But when you watch Spy Game, you see such immaculate craftsmanship it’s hard not to see Tony as one of the great B movie directors of the day.
Robert Redford stars as Nathan Muir, who is at his last day at Langley. Brad Pitt costars as Tom Bishop, who has just been caught by the Chinese. Muir is concerned, and gets called in for questioning by his superiors. As he lays out their relationship, Muir does his best to get Bishop out of the situation. His story (which must have cribbed a bit from The Usual Suspects) is used as a distraction to keep himself in the game long enough to try and come up with a solution.
Spy Game is all about plate spinning, and Scott spins with the best of them, while the material manages to be relatively intelligent. With two strong performances by its leads (who must have had fun working together again), watching this film is like taking a ride in a Cadillac: smooth. And the more time goes by, the more the film seems like a great programmer.
Universal’s Blu-ray is a rehash of the 2002 SE, but now the film is in 1080p and 5.1 DTS HD. There’s two commentaries, one with Tony Scott, the other with producers Douglas Wick and Marc Abrahams, and since the film was released in November of 2001, there’s some 9/11 talk. There’s nine deleted and extended scenes (20 min.), a script to storyboard bit (2 min.), and a text supplement. The feature comes with a branching bonusview segment called “Clandestine ops.” This allows you to select an icon on screen to see interview footage in the midst of the picture. Wasn’t crazy about this feature at all.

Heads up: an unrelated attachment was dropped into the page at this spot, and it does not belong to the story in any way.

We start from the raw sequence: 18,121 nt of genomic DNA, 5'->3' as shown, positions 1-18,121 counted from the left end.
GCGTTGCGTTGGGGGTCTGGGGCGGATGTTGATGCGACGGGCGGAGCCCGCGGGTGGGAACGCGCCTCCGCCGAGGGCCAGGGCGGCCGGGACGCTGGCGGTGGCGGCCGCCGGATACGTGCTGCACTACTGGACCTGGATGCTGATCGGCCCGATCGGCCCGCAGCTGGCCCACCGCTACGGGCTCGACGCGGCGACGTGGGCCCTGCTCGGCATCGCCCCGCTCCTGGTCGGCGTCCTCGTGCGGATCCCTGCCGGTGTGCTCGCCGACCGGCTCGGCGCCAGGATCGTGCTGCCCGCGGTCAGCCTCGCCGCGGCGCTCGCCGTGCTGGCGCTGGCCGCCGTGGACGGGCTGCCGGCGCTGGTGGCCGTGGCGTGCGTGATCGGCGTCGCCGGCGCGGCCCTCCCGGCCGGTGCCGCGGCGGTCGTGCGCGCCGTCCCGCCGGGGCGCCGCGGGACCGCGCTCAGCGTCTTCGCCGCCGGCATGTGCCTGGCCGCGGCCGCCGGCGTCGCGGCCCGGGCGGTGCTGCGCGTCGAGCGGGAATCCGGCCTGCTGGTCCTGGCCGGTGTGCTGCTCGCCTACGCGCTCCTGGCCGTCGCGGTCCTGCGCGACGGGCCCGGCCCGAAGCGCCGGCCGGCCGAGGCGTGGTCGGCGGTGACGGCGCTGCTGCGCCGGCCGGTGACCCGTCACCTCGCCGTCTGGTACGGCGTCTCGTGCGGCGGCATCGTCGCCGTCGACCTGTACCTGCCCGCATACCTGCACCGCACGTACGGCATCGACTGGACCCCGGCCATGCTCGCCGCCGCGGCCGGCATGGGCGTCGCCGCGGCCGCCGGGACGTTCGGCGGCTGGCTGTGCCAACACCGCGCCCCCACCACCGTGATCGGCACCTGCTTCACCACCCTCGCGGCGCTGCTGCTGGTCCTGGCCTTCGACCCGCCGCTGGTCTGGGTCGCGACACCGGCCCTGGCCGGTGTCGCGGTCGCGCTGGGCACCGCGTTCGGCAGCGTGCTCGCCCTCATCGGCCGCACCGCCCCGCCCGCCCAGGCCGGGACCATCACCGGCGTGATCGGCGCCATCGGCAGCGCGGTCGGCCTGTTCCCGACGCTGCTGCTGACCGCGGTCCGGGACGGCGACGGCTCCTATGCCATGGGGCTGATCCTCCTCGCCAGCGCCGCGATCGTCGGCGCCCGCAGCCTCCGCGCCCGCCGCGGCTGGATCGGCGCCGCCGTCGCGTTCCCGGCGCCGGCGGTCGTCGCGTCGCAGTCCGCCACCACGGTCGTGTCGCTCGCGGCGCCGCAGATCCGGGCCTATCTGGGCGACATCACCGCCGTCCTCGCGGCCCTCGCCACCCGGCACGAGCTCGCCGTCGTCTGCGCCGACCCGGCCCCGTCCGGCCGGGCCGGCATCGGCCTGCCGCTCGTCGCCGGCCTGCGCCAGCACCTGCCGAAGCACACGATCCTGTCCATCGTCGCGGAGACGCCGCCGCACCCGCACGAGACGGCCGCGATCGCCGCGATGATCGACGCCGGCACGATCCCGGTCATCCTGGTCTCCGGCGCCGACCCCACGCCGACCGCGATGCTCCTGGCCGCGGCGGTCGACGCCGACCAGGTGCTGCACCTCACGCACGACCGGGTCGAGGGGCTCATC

Inside Man is the sort of film that Spike Lee would make if he were interested in being Tony Scott. Instead, he crafted a solid mainstream film for everyone.
Clive Owen stars as Dalton Ross, a bank robber with an odd sense of justice and plan. He kidnaps people at a bank, but the plan doesn’t become obvious until the end. The cops are headed up by Detective Keith Fraizer (Denzel Washington), who becomes the point of contact for the terrorists. He works with Capt. John Darius (Willem Dafoe) and Det. Bill Mitchell (Chiwetel Ejiofor). It turns out the bank is owned by Arthur Case (Christopher Plummer), and he hires Madeline White (Jodie Foster) to be his go-between as Case has some sensitive material in the bank.
The film cuts between the before and after, the investigation of the surviving witnesses, and the event as it unfolds. As written by Russell Gerwitz, the central conceit is so strong that it carries the film through. It’s a smartly written piece, but then Spike brings it to life by understanding New York. The corners of the film are filled with character, with moments, with things that make the film sing. It’s funky-funny, and lee never misses a beat to add flourishes of performance. He shows off here and there, but it’s a well modulated film with great performances and smart scripting. It’s everything you could want from a film like this.
Universal presents the film widescreen (2.35:1) and in 5.1 DTS HD. Spike does a commentary here, and it’s the same one from SD, but he seems engaged. There’s deleted/extended scenes (17 min.), a making of (10 min.) and Washington and Lee talking about how this is their fourth film together (10 min.). Too bad this doesn’t have a trailer.